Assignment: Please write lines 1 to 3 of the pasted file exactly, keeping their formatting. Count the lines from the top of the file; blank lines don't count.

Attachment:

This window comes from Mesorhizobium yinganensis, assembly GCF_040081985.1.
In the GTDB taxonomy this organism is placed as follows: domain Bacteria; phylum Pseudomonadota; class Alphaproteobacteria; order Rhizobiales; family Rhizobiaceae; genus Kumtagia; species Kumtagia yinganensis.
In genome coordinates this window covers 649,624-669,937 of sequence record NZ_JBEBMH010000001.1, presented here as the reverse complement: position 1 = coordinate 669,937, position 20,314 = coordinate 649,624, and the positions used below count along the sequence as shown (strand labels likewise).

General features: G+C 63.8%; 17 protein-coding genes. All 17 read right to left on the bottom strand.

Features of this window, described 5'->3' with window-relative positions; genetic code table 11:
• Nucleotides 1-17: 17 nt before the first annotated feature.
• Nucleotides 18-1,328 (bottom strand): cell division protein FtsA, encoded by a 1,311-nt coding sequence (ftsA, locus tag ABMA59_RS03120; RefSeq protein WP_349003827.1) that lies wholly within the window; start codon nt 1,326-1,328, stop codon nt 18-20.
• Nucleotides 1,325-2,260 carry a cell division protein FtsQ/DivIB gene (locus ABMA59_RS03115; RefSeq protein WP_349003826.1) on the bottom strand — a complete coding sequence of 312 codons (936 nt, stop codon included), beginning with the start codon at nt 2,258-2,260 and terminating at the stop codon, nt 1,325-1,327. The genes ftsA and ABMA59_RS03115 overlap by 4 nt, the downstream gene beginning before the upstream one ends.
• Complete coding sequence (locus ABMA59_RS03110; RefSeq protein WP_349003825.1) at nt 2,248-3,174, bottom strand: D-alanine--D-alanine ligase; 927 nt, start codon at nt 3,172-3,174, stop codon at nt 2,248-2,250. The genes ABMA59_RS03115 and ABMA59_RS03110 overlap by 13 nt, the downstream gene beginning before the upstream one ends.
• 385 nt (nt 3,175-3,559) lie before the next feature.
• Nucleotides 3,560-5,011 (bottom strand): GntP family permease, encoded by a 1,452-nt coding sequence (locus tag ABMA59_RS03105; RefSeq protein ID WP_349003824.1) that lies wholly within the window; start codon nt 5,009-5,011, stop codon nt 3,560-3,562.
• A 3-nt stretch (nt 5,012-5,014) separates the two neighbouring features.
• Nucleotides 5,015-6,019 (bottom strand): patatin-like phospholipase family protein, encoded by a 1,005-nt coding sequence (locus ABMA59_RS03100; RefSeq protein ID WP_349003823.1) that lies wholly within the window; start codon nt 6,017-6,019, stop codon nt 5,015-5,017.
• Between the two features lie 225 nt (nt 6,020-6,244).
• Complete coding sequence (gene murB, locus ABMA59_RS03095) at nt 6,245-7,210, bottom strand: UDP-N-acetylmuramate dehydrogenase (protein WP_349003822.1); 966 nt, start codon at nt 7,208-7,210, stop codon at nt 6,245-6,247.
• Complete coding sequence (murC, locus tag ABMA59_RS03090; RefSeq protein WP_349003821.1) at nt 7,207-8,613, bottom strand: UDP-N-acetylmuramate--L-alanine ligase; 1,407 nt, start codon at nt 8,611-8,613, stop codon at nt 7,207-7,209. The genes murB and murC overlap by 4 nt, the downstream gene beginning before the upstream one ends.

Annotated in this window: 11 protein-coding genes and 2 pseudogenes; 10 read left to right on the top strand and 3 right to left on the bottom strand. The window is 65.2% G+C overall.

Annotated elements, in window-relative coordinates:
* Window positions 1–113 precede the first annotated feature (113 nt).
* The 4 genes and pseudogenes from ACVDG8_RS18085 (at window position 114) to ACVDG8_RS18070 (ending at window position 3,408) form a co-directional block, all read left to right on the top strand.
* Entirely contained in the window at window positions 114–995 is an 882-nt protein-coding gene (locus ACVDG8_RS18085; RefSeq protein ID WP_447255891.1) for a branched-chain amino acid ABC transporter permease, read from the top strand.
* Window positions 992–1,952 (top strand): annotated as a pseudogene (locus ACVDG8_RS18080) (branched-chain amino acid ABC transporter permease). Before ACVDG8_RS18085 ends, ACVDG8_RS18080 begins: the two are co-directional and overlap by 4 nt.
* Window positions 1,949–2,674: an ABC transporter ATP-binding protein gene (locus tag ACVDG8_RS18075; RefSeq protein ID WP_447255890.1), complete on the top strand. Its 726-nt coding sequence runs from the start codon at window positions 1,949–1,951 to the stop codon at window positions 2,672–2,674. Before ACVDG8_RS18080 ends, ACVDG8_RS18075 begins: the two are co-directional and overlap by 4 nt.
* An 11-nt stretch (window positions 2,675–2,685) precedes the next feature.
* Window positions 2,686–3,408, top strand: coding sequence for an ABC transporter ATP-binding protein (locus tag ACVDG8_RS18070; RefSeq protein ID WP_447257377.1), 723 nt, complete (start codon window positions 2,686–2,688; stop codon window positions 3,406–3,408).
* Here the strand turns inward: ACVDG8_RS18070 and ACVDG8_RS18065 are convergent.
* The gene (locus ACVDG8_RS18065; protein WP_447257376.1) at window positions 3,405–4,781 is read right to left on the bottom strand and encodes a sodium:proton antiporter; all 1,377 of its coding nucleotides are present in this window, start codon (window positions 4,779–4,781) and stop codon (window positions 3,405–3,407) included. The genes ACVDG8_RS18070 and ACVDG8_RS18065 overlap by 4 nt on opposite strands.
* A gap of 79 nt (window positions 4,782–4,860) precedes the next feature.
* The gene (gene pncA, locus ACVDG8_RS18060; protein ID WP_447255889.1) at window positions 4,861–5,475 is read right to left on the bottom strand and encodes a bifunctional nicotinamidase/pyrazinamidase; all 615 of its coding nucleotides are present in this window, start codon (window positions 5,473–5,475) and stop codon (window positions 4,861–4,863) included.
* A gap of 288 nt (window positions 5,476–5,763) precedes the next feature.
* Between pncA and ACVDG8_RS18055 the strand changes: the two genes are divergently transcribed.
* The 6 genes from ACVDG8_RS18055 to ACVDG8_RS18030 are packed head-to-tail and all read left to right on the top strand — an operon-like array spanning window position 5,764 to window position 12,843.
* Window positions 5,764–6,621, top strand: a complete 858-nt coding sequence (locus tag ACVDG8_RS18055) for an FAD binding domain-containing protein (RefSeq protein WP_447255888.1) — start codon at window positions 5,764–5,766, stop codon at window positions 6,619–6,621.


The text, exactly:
This window comes from Mesorhizobium yinganensis, assembly GCF_040081985.1.
In the GTDB taxonomy this organism is placed as follows: domain Bacteria; phylum Pseudomonadota; class Alphaproteobacteria; order Rhizobiales; family Rhizobiaceae; genus Kumtagia; species Kumtagia yinganensis.
In genome coordinates this window covers 649,624-669,937 of sequence record NZ_JBEBMH010000001.1, presented here as the reverse complement: position 1 = coordinate 669,937, position 20,314 = coordinate 649,624, and the positions used below count along the sequence as shown (strand labels likewise).